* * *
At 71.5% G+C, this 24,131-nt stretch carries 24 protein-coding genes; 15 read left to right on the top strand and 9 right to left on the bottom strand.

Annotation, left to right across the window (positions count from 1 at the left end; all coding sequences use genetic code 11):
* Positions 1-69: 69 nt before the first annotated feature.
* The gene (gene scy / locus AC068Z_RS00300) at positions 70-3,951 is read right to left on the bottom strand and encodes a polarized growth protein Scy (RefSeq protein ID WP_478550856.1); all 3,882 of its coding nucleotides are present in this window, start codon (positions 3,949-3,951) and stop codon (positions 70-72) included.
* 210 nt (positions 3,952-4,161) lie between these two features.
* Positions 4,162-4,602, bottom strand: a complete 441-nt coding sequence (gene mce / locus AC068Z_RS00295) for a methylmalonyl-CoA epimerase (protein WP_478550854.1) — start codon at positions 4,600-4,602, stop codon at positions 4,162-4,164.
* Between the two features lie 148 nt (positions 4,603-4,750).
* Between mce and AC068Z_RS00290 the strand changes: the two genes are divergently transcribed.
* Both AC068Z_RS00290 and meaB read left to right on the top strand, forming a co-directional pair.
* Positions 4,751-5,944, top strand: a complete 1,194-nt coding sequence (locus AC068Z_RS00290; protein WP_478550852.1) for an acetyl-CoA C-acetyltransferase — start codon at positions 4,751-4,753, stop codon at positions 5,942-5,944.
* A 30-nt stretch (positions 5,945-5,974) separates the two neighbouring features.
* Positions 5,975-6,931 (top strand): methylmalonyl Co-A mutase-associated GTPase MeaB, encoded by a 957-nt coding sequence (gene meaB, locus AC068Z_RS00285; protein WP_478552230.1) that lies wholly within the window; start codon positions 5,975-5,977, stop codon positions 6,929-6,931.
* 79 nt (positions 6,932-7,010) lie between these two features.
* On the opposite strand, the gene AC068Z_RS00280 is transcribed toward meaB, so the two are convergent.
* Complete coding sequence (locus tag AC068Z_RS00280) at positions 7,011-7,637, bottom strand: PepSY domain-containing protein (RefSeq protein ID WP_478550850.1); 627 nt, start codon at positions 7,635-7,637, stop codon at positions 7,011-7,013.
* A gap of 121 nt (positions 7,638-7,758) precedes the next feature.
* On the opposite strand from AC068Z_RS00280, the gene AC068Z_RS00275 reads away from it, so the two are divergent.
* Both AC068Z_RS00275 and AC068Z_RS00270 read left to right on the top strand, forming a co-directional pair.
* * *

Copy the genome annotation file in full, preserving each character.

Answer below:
At 71.5% G+C, this 24,131-nt stretch carries 24 protein-coding genes; 15 read left to right on the top strand and 9 right to left on the bottom strand.

Annotation, left to right across the window (positions count from 1 at the left end; all coding sequences use genetic code 11):
* Positions 1-69: 69 nt before the first annotated feature.
* The gene (gene scy / locus AC068Z_RS00300) at positions 70-3,951 is read right to left on the bottom strand and encodes a polarized growth protein Scy (RefSeq protein ID WP_478550856.1); all 3,882 of its coding nucleotides are present in this window, start codon (positions 3,949-3,951) and stop codon (positions 70-72) included.
* 210 nt (positions 3,952-4,161) lie between these two features.
* Positions 4,162-4,602, bottom strand: a complete 441-nt coding sequence (gene mce / locus AC068Z_RS00295) for a methylmalonyl-CoA epimerase (protein WP_478550854.1) — start codon at positions 4,600-4,602, stop codon at positions 4,162-4,164.
* Between the two features lie 148 nt (positions 4,603-4,750).
* Between mce and AC068Z_RS00290 the strand changes: the two genes are divergently transcribed.
* Both AC068Z_RS00290 and meaB read left to right on the top strand, forming a co-directional pair.
* Positions 4,751-5,944, top strand: a complete 1,194-nt coding sequence (locus AC068Z_RS00290; protein WP_478550852.1) for an acetyl-CoA C-acetyltransferase — start codon at positions 4,751-4,753, stop codon at positions 5,942-5,944.
* A 30-nt stretch (positions 5,945-5,974) separates the two neighbouring features.
* Positions 5,975-6,931 (top strand): methylmalonyl Co-A mutase-associated GTPase MeaB, encoded by a 957-nt coding sequence (gene meaB, locus AC068Z_RS00285; protein WP_478552230.1) that lies wholly within the window; start codon positions 5,975-5,977, stop codon positions 6,929-6,931.
* 79 nt (positions 6,932-7,010) lie between these two features.
* On the opposite strand, the gene AC068Z_RS00280 is transcribed toward meaB, so the two are convergent.
* Complete coding sequence (locus tag AC068Z_RS00280) at positions 7,011-7,637, bottom strand: PepSY domain-containing protein (RefSeq protein ID WP_478550850.1); 627 nt, start codon at positions 7,635-7,637, stop codon at positions 7,011-7,013.
* A gap of 121 nt (positions 7,638-7,758) precedes the next feature.
* On the opposite strand from AC068Z_RS00280, the gene AC068Z_RS00275 reads away from it, so the two are divergent.
* Both AC068Z_RS00275 and AC068Z_RS00270 read left to right on the top strand, forming a co-directional pair.